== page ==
How to Write Incredible SOPs

Create SOPs

If you are looking to build a team of A-listers to run your business for you, then being able to write incredible SOPs is essential.

SOPs – or Standard Operating Procedures – are CRUCIAL in the smooth operation of your company on a day-to-day basis, although they become even more important as you seek to unplug or exit.

In my new course, I teach my clients that one of the most valuable things you can do ahead of an exit is to ensure everything you do in your company is documented. 

SOPs are the way to do this.

So let’s dive straight into the world of SOPs and determine exactly what they are, how they work, and how to write them.

What Can You Learn from McDonald’s? 🍔🍟🧋

When it comes to understanding how to write incredible SOPs, we can acquire a lot from the iconic fast-food chain.

I chose McDonald’s because I am writing this at lunchtime, and a big bag of hot, salty fries sounds pretty appealing at the moment!

But truth be told, it could be any franchise.

If you want to build a business that runs itself, a great place to start is to look at the franchise business model.

When you buy a franchise, the first thing you get is a Franchise Operations Manual (FOM).

This manual is the bible of that particular business. It will deliver new franchisees everything they need to know to take on the franchise and uphold the same standards as the original company.

This FOM is likely to provide categories such as day-to-day procedures that will ensure consistent customer experience, as well as accounting procedures, complaints procedures, marketing procedures, training procedures, and so on.

Because of this, a Franchise Operations Manual is often referred to as “the DNA of a franchise system”. If this is true (which it is!), then SOPs are essentially the DNA of any small business.

Owning a Job vs. Owning a System: The Difference

Before we get into the ins and outs of SOPs, it’s worth taking a step back and understanding why they are so important.

To do this, lets look at the typical way most businesses start:

You start your business and begin to build a company around you and your ability to offer a service or create a product.

By doing this, you are performing the job of many people. Of course, this is fine because, at the beginning, you can’t really afford to hire people to fulfill each of those roles!

The problem starts when you begin to own these jobs, rather than creating a system for each job. A system for someone else to eventually do that job the way you want them to.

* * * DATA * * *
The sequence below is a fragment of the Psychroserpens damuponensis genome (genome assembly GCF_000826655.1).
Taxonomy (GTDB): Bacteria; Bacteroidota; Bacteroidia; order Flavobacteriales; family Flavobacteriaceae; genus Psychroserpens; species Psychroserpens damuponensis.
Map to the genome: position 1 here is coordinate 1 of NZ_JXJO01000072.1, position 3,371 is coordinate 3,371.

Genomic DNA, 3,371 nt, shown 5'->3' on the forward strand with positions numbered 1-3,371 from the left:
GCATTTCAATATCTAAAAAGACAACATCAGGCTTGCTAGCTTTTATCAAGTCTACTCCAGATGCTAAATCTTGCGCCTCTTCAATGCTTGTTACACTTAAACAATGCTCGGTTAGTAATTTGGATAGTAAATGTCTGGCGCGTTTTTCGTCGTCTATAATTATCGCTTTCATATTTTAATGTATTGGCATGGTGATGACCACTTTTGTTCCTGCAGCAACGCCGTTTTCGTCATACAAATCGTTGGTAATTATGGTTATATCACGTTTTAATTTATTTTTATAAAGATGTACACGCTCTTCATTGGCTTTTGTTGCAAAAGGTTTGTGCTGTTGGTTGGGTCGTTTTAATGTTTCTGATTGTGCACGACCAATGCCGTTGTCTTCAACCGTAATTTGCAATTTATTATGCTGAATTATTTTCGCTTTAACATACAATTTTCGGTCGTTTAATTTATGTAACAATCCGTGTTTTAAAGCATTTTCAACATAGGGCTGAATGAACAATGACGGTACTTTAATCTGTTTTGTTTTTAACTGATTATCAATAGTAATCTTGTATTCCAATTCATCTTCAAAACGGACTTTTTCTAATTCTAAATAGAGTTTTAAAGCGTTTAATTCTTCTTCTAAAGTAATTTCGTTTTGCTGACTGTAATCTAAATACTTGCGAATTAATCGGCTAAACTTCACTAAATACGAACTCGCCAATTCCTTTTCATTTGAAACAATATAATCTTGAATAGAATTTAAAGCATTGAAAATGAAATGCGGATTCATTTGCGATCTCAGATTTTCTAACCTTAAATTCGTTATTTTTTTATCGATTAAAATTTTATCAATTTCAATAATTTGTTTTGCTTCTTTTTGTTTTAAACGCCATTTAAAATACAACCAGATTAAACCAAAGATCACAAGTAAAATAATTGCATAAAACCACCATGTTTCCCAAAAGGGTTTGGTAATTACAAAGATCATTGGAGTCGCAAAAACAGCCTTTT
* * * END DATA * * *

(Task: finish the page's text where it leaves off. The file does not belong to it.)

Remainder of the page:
It’s understandable. We don’t naturally document all of our procedures because it’s just us at the beginning.

Suddenly, you reach a point where you can’t confidently delegate because “no one can do it as well as you can”… right?

So, in order to solve this, you need to create procedures for each job.

You need to create a blueprint for your machine.

What is a Standard Operating Procedure?

Standard Operating Procedures (SOPs) are essentially step-by-step instructions compiled to help workers carry out routine operations within a company in a safe and consistent manner, and in compliance with regulations.

Regardless of the industry in which you operate, by setting out procedures and describing what must happen to achieve a certain outcome (as well as who, what, why, where and how), you are more likely to achieve that outcome. Especially when you remove yourself from the daily operation of the business.

Ultimately, if the SOP does its job correctly, it won’t matter if it’s a 25-year veteran of the industry or an apprentice carrying out the task. The result will be the same.

For example, in a small business – let’s say a coffee manufacturing company with 10 employees – SOPs may be used to:

  • Guarantee the product comes out the same every time
  • Ensure the sales script is followed for landing new accounts
  • Confirm production follows compliance standards  
  • Ensure inventory is accurate 
  • …and many, many other procedures

By writing SOPs for these procedures, you increase efficiency, reduce errors, and promote consistency. 

You also show potential buyers that your business is a streamlined money-making machine and not an unorganized headache.

How to Write Incredible SOPs

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There is no single format for an SOP – every company is different.

Some SOPs use straightforward step-by-step narratives, with sections and bullet points used to outline procedures. Others opt to use flowcharts, which cater for multiple possibilities and outcomes (in particular, these are useful for customer service tasks, and so on).